Author: Vasily Grossman
A Writer at War A Soviet Journalist with the Red Army, 1941-1945
Size: 3,1 МБ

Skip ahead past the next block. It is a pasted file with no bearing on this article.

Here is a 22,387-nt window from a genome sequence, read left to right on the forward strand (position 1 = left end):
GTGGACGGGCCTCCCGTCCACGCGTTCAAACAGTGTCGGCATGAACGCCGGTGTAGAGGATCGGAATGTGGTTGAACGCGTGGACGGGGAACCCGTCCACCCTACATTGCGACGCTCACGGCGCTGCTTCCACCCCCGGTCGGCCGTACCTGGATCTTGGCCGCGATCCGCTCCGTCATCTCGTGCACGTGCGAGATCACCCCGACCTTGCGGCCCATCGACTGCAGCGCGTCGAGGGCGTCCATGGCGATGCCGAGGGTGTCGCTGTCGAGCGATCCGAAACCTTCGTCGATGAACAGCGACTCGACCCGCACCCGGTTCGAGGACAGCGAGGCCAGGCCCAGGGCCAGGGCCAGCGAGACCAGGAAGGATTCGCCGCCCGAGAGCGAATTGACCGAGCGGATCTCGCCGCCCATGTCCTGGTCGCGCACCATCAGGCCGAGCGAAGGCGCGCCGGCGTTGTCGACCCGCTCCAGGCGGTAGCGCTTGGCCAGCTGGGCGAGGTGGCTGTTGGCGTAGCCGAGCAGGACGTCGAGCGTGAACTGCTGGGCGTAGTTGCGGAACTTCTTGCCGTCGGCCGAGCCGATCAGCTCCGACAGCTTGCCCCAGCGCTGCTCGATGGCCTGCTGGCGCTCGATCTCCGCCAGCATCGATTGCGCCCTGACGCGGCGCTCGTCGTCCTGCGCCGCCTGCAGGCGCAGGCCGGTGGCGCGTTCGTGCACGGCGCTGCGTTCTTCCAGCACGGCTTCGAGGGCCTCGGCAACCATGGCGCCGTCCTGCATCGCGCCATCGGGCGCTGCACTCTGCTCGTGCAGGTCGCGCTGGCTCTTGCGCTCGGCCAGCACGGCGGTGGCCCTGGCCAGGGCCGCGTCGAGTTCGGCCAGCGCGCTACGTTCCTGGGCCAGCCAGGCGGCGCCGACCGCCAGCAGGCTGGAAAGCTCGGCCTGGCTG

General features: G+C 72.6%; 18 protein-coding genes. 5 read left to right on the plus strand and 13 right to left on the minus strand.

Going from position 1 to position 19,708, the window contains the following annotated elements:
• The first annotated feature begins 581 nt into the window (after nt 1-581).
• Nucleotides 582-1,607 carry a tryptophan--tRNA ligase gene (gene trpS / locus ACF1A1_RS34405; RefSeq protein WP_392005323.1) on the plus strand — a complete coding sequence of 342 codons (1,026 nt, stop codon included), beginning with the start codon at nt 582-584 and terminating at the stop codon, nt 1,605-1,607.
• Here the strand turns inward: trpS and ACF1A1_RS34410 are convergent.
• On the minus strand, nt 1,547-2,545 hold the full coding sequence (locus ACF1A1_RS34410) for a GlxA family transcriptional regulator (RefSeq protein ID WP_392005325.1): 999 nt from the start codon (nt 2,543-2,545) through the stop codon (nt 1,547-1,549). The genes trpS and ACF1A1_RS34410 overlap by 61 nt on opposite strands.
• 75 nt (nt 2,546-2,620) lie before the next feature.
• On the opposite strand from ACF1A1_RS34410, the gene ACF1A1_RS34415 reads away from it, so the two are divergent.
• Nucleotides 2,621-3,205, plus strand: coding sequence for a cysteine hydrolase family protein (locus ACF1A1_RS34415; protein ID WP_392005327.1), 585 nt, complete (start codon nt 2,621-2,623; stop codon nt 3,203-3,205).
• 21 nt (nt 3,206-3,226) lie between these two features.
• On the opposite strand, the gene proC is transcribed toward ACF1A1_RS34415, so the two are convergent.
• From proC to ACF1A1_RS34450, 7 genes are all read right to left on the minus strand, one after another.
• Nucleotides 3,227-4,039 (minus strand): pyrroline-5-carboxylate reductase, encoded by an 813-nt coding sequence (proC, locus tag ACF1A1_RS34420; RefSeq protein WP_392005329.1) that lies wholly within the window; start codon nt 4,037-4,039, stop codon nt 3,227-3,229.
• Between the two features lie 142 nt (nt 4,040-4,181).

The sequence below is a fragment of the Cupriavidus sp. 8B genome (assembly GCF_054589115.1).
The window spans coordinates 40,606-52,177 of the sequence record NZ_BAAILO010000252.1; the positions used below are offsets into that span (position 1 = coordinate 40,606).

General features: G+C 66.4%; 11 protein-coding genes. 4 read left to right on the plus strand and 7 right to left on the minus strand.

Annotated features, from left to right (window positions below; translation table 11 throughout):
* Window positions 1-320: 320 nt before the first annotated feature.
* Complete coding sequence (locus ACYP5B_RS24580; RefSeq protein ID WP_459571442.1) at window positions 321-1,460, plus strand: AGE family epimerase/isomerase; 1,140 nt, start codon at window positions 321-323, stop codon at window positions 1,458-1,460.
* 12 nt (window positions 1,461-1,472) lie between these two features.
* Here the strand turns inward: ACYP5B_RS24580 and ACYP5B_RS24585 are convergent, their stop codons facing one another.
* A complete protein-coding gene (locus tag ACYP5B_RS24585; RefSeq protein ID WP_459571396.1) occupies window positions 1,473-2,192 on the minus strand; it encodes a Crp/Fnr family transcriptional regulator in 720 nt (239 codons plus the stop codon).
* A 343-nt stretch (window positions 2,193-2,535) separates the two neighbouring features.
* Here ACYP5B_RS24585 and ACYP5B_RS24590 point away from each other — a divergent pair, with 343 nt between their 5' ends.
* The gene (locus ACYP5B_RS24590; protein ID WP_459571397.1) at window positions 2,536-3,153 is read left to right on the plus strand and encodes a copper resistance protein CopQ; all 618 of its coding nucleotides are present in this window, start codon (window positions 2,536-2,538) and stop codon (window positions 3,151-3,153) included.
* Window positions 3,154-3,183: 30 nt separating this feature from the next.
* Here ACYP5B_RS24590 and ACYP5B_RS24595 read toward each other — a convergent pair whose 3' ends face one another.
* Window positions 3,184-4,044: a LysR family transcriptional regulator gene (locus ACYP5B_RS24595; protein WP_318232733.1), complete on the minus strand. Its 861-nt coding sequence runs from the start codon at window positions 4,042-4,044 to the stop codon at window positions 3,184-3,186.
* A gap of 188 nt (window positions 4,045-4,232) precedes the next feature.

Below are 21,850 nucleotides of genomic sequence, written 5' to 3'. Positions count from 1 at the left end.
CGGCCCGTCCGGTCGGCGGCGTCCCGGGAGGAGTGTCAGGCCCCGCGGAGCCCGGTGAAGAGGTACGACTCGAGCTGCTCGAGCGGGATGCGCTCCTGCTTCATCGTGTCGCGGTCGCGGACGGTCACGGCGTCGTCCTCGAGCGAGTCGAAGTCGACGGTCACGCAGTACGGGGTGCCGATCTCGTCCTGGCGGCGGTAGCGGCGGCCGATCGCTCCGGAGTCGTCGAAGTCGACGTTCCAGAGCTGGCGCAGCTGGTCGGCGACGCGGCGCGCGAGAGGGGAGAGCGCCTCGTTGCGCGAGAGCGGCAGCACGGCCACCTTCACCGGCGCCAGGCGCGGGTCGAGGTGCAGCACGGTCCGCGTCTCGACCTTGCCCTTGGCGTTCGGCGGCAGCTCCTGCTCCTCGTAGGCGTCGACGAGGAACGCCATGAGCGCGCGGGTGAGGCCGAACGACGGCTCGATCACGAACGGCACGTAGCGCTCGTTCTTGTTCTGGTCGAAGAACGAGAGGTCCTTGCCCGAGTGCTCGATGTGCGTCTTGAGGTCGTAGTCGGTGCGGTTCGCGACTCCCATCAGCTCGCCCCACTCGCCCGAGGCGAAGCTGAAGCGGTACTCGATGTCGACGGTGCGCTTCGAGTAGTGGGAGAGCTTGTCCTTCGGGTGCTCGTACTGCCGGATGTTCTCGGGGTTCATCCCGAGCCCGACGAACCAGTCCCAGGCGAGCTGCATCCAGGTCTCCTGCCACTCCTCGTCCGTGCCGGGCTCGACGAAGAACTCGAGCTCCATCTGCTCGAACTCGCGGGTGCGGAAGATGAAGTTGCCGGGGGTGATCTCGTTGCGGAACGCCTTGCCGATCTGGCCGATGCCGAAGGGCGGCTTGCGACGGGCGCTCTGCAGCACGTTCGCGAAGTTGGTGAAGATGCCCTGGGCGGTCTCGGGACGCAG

Soviet author Grossman volunteered for the army when the Germans invaded in 1941 and spent more than three years as a special correspondent at the front for the army newspaper Red Star. His wartime writing established him as a major "voice" of war—a status resembling in many ways that of Ernie Pyle in America. This volume, a perfect complement to the panoramic vision of Ivan's War, collects excerpts from Grossman's notebooks and published dispatches, few of them longer than a couple of paragraphs. And while the dispatches usually describe scenes fitting with Soviet orthodoxy, Grossman's notebooks also record the bloody-mindedness, the despair and the disaffection that permeated Soviet ranks as the Red Army paid its dues of learning how to fight a modern war. That material, of course, was not published at the time. Grossman was a perceptive observer with an eye for essential detail. His vignettes of the fighting at Kursk and the battles that brought the Red Army into Berlin are models of combat reporting, and the elegiac realism of his description of Treblinka merits wide anthologizing in Holocaust literature. This volume stands among the finest eyewitness accounts of Soviet Russia's war on the Eastern Front.